Another way to see the problem is to remember the common sense, refined in Economics 101 and Biology 101, of entry at the smell of profit. Messrs. Acemoglu and Johnson seem to have missed out on those courses. The great fortunes they deprecate have the economic function of encouraging entry into the economy by other entrepreneurs who want to get rich. This competition cheapens goods and services, which then accrues to the poor as immense increases in real income.

David Henderson dives into Patricia Cohen’s largely confused front-page NYT piece on the global economy.

Also diving into Patricia Cohen’s NYT ‘report’ is John Cochrane. A slice:

In this sense the classic teaching of economics does a disservice. We start with the theorem that free competitive markets can equal — only equal — the allocation of an omniscient benevolent planner. But then from week 2 on we study market imperfections — externalities, increasing returns, asymmetric information — under which markets are imperfect, and the hypothetical planner can do better. Regulate, it follows. Except econ 101 spends zero time on our extensive experience with just how well — how badly — actual planners and regulators do. That messy experience underlies our prosperity, and prospects for its continuance.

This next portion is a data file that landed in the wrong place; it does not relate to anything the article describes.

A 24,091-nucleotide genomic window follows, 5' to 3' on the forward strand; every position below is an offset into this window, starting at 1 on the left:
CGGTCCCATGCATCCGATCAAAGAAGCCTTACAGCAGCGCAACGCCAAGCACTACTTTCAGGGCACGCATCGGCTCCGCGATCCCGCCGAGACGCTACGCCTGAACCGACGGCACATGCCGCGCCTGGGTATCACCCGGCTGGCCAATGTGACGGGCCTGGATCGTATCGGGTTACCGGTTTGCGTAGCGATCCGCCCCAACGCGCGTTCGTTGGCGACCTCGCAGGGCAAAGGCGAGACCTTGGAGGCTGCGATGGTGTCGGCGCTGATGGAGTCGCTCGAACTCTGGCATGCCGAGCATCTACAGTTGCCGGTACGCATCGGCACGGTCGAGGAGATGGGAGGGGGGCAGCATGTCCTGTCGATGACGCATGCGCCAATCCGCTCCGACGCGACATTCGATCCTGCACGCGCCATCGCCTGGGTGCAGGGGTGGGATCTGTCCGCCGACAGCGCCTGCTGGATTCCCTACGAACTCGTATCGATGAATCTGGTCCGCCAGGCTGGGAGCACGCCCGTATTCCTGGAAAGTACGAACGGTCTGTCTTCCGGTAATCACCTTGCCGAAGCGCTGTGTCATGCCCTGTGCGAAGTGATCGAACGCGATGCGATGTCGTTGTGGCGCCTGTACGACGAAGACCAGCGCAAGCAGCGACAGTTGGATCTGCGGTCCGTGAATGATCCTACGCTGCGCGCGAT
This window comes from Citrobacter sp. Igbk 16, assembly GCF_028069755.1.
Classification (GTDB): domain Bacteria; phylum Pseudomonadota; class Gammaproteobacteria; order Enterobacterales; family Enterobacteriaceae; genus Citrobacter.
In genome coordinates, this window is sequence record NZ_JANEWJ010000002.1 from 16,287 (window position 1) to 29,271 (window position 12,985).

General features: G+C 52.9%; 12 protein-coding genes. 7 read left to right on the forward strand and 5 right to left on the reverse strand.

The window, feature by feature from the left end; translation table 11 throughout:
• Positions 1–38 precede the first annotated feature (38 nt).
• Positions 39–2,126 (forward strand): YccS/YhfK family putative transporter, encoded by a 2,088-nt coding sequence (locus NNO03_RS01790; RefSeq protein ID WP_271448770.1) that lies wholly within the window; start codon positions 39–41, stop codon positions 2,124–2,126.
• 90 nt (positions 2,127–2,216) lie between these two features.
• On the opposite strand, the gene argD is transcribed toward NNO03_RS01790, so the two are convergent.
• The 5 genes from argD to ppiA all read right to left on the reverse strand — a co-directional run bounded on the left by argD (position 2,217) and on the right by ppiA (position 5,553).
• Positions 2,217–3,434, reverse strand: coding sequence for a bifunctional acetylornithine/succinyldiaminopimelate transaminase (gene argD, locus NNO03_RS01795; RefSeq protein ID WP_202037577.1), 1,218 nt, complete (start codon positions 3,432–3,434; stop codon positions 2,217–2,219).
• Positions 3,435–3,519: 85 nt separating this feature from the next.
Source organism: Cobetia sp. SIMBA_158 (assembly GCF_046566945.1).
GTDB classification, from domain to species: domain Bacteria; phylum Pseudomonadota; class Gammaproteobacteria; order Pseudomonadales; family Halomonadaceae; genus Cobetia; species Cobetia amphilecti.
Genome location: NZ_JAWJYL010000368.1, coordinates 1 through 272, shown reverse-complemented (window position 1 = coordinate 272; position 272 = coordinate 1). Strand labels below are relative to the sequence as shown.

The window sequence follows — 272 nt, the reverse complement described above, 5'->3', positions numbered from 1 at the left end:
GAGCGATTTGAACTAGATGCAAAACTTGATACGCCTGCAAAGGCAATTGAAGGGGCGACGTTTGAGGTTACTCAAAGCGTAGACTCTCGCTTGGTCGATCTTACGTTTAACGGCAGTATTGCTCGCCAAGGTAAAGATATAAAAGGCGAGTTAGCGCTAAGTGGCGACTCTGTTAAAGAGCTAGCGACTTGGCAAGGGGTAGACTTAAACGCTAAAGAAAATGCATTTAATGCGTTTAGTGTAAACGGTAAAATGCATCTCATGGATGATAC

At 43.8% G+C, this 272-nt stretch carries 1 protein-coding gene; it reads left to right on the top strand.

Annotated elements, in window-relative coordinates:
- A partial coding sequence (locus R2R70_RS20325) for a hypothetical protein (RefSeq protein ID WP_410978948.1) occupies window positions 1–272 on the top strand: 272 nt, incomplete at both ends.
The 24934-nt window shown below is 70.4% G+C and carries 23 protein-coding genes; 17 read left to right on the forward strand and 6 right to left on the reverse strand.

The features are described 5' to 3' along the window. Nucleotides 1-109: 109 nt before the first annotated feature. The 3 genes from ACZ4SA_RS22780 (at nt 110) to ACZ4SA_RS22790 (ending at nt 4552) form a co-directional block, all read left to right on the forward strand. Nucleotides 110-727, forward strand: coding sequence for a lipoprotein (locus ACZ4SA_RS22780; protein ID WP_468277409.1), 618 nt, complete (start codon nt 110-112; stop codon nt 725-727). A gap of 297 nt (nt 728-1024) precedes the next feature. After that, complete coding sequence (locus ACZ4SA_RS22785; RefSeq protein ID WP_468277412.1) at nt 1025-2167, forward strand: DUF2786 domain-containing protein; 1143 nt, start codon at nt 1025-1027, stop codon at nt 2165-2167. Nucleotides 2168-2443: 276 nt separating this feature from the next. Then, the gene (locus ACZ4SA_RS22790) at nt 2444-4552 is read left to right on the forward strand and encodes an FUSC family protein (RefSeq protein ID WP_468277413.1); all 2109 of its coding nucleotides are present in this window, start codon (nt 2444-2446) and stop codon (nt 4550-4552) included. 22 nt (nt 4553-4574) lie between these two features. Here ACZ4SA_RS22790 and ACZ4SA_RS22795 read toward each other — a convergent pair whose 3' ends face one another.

(DBx: Cochrane is correct about most Econ 101 courses, but not about all of these. I begin my Econ 101 course – actually, as George Mason University numbers it, Econ 103 – by describing in great detail just how very materially deprived were nearly all pre-industrial-era human beings compared to ordinary denizens of modernity. I make clear that our standard of living today is made possible only by free markets in societies that allow permissionless innovation.)

AIER president Will Ruger announces AIER’s new publication, New Deal Rebels, edited by Amity Shlaes.

Bob Murphy talks with Steve Landsburg.

The Wall Street Journal‘s Editorial Board reports that “evidence keeps piling up that children were the biggest casualties of the government’s response to Covid.”